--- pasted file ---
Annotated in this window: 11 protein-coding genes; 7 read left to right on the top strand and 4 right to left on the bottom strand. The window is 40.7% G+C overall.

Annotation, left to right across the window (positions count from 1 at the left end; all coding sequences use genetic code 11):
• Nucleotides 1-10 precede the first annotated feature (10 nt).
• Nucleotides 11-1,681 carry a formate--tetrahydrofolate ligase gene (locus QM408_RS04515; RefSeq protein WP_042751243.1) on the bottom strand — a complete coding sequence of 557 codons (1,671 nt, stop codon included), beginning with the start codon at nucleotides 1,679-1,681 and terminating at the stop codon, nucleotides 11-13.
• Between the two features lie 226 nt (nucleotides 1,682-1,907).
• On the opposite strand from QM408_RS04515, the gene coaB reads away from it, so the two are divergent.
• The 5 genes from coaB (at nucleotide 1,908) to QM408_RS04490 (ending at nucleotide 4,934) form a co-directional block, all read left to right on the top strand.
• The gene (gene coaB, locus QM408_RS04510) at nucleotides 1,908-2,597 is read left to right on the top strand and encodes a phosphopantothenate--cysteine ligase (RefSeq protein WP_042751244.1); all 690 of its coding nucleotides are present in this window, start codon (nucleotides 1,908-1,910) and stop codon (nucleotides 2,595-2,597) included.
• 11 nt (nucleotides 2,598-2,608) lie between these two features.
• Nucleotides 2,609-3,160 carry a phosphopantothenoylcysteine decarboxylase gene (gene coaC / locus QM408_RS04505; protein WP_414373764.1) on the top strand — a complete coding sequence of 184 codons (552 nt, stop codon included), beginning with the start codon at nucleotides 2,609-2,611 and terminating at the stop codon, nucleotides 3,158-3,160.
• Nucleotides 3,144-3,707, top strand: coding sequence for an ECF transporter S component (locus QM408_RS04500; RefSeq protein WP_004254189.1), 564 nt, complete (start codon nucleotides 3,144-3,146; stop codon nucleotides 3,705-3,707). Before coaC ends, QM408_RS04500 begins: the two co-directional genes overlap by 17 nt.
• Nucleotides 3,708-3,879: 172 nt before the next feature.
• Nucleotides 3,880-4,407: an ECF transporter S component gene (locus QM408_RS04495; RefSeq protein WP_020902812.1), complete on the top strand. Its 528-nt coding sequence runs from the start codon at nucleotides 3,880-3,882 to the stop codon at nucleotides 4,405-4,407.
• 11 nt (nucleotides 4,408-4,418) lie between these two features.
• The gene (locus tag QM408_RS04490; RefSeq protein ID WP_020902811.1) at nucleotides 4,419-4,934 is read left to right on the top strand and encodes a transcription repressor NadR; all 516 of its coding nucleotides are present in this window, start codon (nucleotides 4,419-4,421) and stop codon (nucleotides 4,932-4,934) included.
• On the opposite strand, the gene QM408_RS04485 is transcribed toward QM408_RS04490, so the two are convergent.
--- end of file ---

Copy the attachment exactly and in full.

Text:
Annotated in this window: 11 protein-coding genes; 7 read left to right on the top strand and 4 right to left on the bottom strand. The window is 40.7% G+C overall.

Annotation, left to right across the window (positions count from 1 at the left end; all coding sequences use genetic code 11):
• Nucleotides 1-10 precede the first annotated feature (10 nt).
• Nucleotides 11-1,681 carry a formate--tetrahydrofolate ligase gene (locus QM408_RS04515; RefSeq protein WP_042751243.1) on the bottom strand — a complete coding sequence of 557 codons (1,671 nt, stop codon included), beginning with the start codon at nucleotides 1,679-1,681 and terminating at the stop codon, nucleotides 11-13.
• Between the two features lie 226 nt (nucleotides 1,682-1,907).
• On the opposite strand from QM408_RS04515, the gene coaB reads away from it, so the two are divergent.
• The 5 genes from coaB (at nucleotide 1,908) to QM408_RS04490 (ending at nucleotide 4,934) form a co-directional block, all read left to right on the top strand.
• The gene (gene coaB, locus QM408_RS04510) at nucleotides 1,908-2,597 is read left to right on the top strand and encodes a phosphopantothenate--cysteine ligase (RefSeq protein WP_042751244.1); all 690 of its coding nucleotides are present in this window, start codon (nucleotides 1,908-1,910) and stop codon (nucleotides 2,595-2,597) included.
• 11 nt (nucleotides 2,598-2,608) lie between these two features.
• Nucleotides 2,609-3,160 carry a phosphopantothenoylcysteine decarboxylase gene (gene coaC / locus QM408_RS04505; protein WP_414373764.1) on the top strand — a complete coding sequence of 184 codons (552 nt, stop codon included), beginning with the start codon at nucleotides 2,609-2,611 and terminating at the stop codon, nucleotides 3,158-3,160.
• Nucleotides 3,144-3,707, top strand: coding sequence for an ECF transporter S component (locus QM408_RS04500; RefSeq protein WP_004254189.1), 564 nt, complete (start codon nucleotides 3,144-3,146; stop codon nucleotides 3,705-3,707). Before coaC ends, QM408_RS04500 begins: the two co-directional genes overlap by 17 nt.
• Nucleotides 3,708-3,879: 172 nt before the next feature.
• Nucleotides 3,880-4,407: an ECF transporter S component gene (locus QM408_RS04495; RefSeq protein WP_020902812.1), complete on the top strand. Its 528-nt coding sequence runs from the start codon at nucleotides 3,880-3,882 to the stop codon at nucleotides 4,405-4,407.
• 11 nt (nucleotides 4,408-4,418) lie between these two features.
• The gene (locus tag QM408_RS04490; RefSeq protein ID WP_020902811.1) at nucleotides 4,419-4,934 is read left to right on the top strand and encodes a transcription repressor NadR; all 516 of its coding nucleotides are present in this window, start codon (nucleotides 4,419-4,421) and stop codon (nucleotides 4,932-4,934) included.
• On the opposite strand, the gene QM408_RS04485 is transcribed toward QM408_RS04490, so the two are convergent.